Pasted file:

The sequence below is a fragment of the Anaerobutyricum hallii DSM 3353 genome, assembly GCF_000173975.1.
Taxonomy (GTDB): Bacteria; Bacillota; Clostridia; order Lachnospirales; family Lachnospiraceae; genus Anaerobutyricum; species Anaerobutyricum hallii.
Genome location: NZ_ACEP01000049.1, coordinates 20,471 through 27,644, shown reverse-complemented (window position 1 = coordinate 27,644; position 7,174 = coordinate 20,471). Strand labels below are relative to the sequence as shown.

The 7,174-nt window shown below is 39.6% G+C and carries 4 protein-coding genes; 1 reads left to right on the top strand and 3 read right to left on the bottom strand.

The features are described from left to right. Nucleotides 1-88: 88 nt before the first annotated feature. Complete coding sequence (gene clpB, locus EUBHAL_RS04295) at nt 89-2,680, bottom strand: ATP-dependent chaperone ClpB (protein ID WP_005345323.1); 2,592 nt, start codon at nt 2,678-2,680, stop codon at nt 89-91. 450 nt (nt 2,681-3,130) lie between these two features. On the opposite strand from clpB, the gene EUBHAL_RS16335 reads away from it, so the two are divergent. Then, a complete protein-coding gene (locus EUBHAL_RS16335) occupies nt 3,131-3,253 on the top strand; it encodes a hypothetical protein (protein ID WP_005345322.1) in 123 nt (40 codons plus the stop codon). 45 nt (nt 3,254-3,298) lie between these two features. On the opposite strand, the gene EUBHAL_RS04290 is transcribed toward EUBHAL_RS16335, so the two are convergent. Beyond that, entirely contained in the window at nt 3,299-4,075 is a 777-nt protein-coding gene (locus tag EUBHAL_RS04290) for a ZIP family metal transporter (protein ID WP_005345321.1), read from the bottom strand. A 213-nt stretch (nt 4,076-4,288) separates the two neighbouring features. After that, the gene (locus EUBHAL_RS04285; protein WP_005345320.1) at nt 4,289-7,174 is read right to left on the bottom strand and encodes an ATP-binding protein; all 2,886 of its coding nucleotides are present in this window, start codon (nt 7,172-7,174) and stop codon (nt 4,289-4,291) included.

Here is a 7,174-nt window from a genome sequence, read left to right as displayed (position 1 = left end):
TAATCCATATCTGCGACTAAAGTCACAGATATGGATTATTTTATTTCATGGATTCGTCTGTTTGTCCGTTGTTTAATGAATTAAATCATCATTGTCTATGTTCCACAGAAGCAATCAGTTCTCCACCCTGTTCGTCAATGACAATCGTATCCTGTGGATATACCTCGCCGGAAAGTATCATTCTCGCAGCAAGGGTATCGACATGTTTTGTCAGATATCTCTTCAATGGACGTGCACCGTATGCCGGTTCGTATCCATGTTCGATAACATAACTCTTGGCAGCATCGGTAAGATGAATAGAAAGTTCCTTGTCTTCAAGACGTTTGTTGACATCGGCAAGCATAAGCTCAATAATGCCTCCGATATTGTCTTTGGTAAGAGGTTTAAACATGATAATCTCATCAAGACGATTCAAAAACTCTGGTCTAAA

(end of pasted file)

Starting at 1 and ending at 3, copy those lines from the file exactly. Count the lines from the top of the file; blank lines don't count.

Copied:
The sequence below is a fragment of the Anaerobutyricum hallii DSM 3353 genome, assembly GCF_000173975.1.
Taxonomy (GTDB): Bacteria; Bacillota; Clostridia; order Lachnospirales; family Lachnospiraceae; genus Anaerobutyricum; species Anaerobutyricum hallii.
Genome location: NZ_ACEP01000049.1, coordinates 20,471 through 27,644, shown reverse-complemented (window position 1 = coordinate 27,644; position 7,174 = coordinate 20,471). Strand labels below are relative to the sequence as shown.